The flower was in recognition I think of where our conversation began, which was when I was fingering the piney-scented sage pots and he came outside to find out what was happening on the noisy roadside outside his shop. A commotion had occurred. I don’t think I caused it but I did make it worse and now I was standing with my back to the road, burying my fingers in the lambs’ ear softness of the leaves and my heart pounding, hoping I was not about to get set upon. Over my shoulder I saw the car drive away, having idled a long, threatening minute, and then the man Kadir from the shop came out and we began to talk normally. What happened was that as I stopped for the plants, the pots of flowers, the buckets of lilies, a woman gorgeous with long straight black hair swinging pushed aside the man she was with, saying something in Turkish which could have been playful or not playful. It was hard to tell. I watched covertly. He shoved her. He took hold of her ungently. He pushed her down into the car and went round the driver’s side to get in.

Across the screen of the greenery I shouted. “Hey! Hey.” I made my voice dark and authoritative: people can see you, people see. He glanced at me, hesitated only a moment, went back round to the kerb side of the vehicle and opened up her door, and bending to the level of her face he inserted his head into the car and roared something right at her. Slammed the door shut on her then went round and got in and revved the engine. I put the plant down and scuttled. Was frightened. Wasn’t sure what to do. Was frightened for her. I tapped with my knuckles on her window. She turned a startled face, shrinking, crying out in fear. Oh, my god, woman, do not let this fear take up its residence in your sunny female heart. He leaned across her and opened the window. I said – something. “Misbrauchen Sie sie nicht!”, don’t mistreat her, something far too formal and grammatically scrambled. Reaching across her the man shoved the passenger door open on me sharply, trying to push me off balance. I skipped out of his reach, wondering: now, would he get out. There were people everywhere. Or would he – yes, he just turned back to her and they turned to each other and I could hear her plaintive reasoning tones as I walked away across the only very shallow pavement and buried my attention in the sage for dear life, holding the soft furry leaf wrapped tightly round my index finger, waiting for him to go away, waiting for them all to just go away.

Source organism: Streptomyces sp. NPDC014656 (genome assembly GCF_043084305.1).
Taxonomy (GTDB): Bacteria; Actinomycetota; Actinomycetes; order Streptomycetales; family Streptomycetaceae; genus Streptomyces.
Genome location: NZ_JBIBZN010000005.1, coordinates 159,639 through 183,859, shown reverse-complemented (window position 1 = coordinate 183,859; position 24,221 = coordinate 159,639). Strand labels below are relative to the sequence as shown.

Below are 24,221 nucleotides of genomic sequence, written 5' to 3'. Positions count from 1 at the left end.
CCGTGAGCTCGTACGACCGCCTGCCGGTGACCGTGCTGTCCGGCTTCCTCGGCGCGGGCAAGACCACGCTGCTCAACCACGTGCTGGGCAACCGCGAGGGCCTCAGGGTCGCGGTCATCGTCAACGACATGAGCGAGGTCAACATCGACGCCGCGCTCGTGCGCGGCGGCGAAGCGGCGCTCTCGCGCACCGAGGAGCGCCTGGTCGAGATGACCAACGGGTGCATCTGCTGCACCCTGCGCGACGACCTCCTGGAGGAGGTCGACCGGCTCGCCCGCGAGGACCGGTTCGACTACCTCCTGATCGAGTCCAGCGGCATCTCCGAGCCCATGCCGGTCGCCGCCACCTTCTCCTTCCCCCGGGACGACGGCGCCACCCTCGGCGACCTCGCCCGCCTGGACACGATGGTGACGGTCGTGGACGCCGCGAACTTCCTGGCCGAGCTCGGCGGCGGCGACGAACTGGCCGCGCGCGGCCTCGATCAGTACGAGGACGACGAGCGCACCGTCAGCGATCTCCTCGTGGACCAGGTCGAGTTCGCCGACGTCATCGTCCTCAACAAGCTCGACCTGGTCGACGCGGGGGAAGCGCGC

8 comments on “spring peaces

  1. It’s OK for women to be mysterious. Trouble is the men who don’t know what they are.

    Russell April 8, 2016 at 3:34 pm